What to know: You can usually find the name or number of a china pattern on the back of a plate. Before you approach a manufacturer or a replacement service about matching a piece of cut or etched crystal, take a photo or wrap a sheet of lightweight paper around a glass and make a rubbing of the design with a soft pencil. For silver, take a photo or make a photocopy of both sides of a fork (the back may bear a trademark or other info). Your insurance company may also offer replacement services for these items.
Where to go: Replacements, Ltd. (replacements.com), which offers free searches, claims it has the world’s largest selection of dinnerware―10 million pieces, some more than 100 years old, in 200,000 patterns, all at market prices. If this service doesn’t have what you need, it will notify you if your missing piece is found.
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What to know: The manufacturer’s name is key. “Take the fabric apart at the hem or seam and look behind the lining,” says Juliana Catlin, owner of Catlin Interiors, an interior-design firm in Jacksonville, Florida. If the manufacturer is unknown, Catlin recommends taking a digital picture and e-mailing it to major fabric makers (start with the “sources” section at the back of home-decorating magazines) to see if they recognize it as theirs.
Where to go: There are many fabric sites worth a try (thefabricfinder.com, fabrics.net, rickrack.com). If you need help, Catlin suggests making inquiries at upscale furniture or department stores with interior designers on staff. “They’re often willing to take on smaller jobs,” she says. You can also seek referrals on the American Society of Interior Designers website (asid.org/find). If you have the time for the auction site eBay (ebay.com), refine your search by using specific terms (“Michael Miller floral print fabric”).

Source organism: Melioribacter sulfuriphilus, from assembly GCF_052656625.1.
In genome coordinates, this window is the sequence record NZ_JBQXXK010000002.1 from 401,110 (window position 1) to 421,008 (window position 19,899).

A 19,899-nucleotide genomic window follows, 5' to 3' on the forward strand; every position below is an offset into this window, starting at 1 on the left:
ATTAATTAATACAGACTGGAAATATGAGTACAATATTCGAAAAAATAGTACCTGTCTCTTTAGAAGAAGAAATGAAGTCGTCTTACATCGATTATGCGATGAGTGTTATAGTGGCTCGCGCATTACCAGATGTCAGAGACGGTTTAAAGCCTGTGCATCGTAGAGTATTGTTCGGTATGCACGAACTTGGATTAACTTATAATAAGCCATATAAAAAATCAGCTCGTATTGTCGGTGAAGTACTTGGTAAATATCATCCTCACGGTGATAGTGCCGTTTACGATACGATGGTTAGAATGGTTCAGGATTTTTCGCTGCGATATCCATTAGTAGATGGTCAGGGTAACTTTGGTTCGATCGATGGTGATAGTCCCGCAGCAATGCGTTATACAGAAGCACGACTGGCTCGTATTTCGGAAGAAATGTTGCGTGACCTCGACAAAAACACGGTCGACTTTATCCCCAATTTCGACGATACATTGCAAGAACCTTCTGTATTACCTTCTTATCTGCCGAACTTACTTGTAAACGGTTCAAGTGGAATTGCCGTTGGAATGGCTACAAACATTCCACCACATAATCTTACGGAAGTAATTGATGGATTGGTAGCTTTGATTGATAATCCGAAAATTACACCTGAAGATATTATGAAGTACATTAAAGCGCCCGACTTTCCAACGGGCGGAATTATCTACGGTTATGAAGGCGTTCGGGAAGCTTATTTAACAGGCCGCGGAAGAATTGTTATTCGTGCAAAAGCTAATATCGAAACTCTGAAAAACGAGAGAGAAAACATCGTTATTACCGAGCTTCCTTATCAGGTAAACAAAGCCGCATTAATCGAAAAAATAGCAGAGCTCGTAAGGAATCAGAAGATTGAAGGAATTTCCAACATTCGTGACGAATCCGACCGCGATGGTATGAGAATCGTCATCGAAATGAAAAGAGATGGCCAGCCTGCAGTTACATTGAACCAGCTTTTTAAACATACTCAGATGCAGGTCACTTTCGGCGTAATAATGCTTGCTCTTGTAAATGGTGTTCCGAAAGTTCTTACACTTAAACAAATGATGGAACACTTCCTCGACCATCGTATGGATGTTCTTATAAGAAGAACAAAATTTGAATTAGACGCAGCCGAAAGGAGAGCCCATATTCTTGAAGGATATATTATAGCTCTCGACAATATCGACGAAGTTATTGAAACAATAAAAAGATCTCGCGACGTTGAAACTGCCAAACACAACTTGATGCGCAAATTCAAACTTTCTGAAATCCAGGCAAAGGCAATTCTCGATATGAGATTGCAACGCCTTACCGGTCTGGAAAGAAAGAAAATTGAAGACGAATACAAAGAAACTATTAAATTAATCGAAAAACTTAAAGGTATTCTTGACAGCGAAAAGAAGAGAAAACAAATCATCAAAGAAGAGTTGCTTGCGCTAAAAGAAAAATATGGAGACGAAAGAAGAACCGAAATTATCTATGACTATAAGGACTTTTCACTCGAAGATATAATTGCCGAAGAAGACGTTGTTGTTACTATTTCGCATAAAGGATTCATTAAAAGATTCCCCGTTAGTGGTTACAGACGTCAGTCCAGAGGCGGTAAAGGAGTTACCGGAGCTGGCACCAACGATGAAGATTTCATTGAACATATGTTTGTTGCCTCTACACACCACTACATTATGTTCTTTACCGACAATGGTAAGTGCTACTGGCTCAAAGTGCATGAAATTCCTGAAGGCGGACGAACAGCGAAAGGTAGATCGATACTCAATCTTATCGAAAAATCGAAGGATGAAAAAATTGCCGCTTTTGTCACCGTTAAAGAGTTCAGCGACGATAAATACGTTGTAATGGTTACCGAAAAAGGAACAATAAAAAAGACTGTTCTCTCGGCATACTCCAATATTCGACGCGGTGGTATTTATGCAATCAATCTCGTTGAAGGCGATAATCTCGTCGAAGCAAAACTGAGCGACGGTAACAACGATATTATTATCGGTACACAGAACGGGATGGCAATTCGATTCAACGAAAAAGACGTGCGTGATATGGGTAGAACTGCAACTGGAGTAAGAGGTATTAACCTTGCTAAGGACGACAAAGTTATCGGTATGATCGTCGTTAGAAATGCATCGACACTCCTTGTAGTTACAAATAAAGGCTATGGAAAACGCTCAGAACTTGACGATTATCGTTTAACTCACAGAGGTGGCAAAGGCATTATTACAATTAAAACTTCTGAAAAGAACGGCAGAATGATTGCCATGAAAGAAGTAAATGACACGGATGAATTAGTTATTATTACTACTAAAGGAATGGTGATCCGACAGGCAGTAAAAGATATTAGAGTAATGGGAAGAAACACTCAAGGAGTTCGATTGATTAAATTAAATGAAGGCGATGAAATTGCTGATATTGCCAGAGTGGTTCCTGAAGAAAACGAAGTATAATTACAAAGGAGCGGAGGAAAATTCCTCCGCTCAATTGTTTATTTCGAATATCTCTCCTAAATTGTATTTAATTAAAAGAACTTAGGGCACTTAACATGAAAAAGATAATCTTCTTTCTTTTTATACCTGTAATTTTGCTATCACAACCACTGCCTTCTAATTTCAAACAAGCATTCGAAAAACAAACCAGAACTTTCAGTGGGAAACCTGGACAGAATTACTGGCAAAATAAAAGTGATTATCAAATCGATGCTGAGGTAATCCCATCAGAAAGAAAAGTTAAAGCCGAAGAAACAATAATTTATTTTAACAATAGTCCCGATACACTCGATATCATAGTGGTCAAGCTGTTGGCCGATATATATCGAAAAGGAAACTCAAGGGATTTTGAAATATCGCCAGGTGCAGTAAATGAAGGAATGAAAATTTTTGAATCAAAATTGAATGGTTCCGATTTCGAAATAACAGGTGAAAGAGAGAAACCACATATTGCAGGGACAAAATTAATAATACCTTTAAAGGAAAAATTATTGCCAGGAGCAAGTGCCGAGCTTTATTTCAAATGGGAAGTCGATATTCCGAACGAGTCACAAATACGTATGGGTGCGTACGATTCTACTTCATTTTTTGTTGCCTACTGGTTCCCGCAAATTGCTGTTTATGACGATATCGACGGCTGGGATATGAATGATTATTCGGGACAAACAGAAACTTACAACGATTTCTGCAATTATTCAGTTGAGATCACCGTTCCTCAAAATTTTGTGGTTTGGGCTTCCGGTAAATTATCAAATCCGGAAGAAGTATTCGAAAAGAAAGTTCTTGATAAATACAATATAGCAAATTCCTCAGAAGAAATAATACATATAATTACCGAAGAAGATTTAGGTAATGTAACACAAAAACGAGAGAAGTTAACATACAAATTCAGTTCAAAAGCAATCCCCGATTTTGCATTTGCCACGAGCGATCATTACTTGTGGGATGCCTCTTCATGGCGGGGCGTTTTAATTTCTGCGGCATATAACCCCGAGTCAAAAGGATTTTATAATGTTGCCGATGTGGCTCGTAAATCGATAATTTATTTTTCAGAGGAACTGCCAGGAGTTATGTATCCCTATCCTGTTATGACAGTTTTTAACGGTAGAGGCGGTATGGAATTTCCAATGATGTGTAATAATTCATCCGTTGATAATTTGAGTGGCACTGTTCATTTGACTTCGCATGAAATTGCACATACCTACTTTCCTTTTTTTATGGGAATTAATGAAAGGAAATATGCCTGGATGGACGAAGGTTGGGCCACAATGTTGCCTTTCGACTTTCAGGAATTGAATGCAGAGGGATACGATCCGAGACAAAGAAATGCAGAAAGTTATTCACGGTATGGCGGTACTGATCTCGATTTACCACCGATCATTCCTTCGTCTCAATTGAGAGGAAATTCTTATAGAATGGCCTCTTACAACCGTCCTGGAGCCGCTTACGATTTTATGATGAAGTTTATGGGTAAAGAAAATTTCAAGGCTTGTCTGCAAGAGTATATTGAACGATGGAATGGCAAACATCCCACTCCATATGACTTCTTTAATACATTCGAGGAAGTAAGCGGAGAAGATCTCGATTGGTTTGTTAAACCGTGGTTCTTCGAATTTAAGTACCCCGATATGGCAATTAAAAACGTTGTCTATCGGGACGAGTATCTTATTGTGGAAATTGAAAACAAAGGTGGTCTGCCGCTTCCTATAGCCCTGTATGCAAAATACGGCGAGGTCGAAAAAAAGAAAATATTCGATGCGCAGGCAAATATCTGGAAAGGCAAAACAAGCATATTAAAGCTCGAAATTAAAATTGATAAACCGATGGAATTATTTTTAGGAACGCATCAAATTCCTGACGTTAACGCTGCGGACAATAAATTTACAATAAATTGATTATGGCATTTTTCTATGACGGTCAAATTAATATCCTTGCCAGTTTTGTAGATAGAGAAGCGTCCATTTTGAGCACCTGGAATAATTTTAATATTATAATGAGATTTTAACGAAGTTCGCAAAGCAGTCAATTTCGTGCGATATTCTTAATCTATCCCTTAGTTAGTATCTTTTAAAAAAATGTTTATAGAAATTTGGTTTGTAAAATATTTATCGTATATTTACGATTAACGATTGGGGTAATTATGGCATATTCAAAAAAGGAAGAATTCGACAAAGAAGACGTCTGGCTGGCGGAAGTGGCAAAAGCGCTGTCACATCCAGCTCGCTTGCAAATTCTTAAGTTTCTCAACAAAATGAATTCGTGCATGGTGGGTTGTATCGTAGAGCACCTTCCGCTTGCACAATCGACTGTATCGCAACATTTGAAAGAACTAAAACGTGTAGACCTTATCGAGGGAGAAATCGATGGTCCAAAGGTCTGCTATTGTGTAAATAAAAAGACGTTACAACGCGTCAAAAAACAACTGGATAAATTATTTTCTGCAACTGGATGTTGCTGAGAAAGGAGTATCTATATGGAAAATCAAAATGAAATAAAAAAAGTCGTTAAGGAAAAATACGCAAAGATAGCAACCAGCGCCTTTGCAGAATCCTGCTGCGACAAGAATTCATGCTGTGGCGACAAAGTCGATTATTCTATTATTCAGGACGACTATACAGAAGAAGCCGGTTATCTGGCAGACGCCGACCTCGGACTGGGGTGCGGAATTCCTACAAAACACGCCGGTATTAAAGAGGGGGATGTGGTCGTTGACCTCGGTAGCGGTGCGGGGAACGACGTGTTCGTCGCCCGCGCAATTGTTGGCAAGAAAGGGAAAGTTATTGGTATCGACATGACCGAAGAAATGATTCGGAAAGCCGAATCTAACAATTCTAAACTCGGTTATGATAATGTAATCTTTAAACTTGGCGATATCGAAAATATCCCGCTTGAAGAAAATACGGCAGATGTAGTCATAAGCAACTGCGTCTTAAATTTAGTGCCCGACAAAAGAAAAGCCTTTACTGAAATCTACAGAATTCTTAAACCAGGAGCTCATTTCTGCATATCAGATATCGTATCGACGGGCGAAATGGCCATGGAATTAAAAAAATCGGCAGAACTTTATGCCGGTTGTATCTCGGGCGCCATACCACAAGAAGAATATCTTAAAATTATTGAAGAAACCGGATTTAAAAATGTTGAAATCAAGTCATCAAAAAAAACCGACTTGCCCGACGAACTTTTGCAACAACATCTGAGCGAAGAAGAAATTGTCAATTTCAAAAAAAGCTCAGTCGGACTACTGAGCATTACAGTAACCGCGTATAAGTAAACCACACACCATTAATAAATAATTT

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Paint and Tile
What to know: Many large paint stores can custom mix a close or even exact match for your color. All that you need is a sample about the size of a quarter. Matching tile is oftentimes a much trickier proposition, although you do have a few options.
Where to go: Lowe’s (lowes.com) and Home Depot (homedepot.com) offer free paint-matching services. “We can make a match 80 percent of the time, or we can find something very close,” says German Rosario, a paint and flooring specialist at the Lowe’s store in Jersey City. If you need only one replacement tile, head to daltileproducts.com, where you can browse through more than 75 tile collections and request a sample from the nation’s largest manufacturer of tile and natural stone products. If you can’t find a match, consider removing a tile from an unnoticeable area, such as a lower corner. (Warning: You’ll probably have to break several tiles for every whole tile you remove.)
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Toy and Game Parts
What to know: For items still in production, check first with the manufacturer. If you can’t find what you need through official channels, try a Web search (toy name + “parts”) or check eBay.
Where to go: To order parts from the world’s largest toy maker, Mattel, go to the Replacement Parts & Add-Ons Catalog in the Customer Service area of mattel.com. If your Scrabble set is short a few tiles or your Monopoly bank is running low on cash, the world’s second-largest toy maker, Hasbro, can help. Go to the Replacement Parts page on hasbro.com; you’ll find spare-part order forms to fill out and send in by mail or fax. Two specialty sites to keep in mind: toybrickbrigade.com, which offers thousands of new and used Lego parts, and kidswheels.com, which stocks parts for rideable toys.